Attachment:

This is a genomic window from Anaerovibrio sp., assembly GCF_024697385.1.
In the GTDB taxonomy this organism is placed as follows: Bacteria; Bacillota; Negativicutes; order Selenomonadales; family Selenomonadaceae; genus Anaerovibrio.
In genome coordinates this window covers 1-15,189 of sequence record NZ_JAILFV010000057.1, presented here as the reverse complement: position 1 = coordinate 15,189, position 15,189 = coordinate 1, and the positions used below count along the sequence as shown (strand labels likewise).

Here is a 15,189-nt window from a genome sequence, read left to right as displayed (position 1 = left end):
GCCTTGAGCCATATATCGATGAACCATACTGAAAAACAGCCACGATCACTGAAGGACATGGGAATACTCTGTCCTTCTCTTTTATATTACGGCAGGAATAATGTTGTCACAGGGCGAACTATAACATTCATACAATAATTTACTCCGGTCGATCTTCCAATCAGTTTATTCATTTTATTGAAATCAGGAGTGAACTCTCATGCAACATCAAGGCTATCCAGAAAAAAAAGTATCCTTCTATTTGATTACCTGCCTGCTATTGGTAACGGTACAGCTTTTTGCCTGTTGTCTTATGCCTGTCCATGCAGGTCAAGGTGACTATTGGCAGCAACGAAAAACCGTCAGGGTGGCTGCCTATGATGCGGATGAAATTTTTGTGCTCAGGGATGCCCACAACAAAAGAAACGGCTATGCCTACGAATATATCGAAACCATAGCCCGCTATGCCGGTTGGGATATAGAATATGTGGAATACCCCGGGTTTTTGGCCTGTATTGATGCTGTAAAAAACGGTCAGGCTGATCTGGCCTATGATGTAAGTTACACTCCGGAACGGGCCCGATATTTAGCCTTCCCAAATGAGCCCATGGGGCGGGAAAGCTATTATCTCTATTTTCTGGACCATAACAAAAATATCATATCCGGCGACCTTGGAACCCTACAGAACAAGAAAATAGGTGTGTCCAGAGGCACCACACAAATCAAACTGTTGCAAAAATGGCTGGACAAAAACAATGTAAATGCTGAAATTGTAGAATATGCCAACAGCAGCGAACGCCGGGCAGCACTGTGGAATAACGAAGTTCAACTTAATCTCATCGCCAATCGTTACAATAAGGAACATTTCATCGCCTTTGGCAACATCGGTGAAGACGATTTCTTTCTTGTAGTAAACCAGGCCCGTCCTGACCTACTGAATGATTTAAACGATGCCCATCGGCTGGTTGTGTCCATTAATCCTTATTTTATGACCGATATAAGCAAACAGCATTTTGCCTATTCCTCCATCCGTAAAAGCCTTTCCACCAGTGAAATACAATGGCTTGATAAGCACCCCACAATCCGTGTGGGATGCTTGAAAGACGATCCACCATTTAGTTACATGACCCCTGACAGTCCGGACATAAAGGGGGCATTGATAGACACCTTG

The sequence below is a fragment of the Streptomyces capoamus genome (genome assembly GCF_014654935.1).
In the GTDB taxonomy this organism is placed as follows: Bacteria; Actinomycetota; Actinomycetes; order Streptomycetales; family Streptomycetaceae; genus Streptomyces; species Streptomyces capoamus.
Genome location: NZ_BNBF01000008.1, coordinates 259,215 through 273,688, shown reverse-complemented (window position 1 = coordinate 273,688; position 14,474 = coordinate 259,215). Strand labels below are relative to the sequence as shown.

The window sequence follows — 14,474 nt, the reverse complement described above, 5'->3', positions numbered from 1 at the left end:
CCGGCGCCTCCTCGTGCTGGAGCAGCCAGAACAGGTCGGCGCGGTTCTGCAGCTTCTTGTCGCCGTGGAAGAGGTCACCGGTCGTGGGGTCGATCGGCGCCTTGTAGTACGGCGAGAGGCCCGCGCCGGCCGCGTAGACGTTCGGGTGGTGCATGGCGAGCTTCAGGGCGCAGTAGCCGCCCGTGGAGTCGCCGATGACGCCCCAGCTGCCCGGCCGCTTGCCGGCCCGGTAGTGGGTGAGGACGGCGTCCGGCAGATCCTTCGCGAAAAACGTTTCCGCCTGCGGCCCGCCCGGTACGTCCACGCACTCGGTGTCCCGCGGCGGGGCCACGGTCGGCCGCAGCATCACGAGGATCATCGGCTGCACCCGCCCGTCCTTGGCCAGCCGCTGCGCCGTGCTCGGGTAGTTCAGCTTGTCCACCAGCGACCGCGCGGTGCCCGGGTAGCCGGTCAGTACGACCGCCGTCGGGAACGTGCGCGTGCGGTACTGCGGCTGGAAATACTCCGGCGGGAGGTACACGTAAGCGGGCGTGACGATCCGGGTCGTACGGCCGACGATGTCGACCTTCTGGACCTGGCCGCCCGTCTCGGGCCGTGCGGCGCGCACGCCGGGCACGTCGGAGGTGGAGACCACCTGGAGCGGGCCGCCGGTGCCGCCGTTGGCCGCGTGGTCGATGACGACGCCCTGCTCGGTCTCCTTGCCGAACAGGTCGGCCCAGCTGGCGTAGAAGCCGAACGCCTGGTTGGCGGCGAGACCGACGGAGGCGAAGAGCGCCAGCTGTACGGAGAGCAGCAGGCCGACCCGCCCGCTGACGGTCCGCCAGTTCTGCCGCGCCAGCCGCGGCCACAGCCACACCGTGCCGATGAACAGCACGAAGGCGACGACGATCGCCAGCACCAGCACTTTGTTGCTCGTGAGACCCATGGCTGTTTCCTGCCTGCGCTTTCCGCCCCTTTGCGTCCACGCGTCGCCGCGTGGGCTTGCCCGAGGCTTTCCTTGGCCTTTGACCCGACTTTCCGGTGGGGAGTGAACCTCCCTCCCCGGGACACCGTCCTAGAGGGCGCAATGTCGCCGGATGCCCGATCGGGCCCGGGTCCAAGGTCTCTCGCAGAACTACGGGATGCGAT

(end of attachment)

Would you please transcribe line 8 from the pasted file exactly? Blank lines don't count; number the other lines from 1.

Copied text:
Genome location: NZ_BNBF01000008.1, coordinates 259,215 through 273,688, shown reverse-complemented (window position 1 = coordinate 273,688; position 14,474 = coordinate 259,215). Strand labels below are relative to the sequence as shown.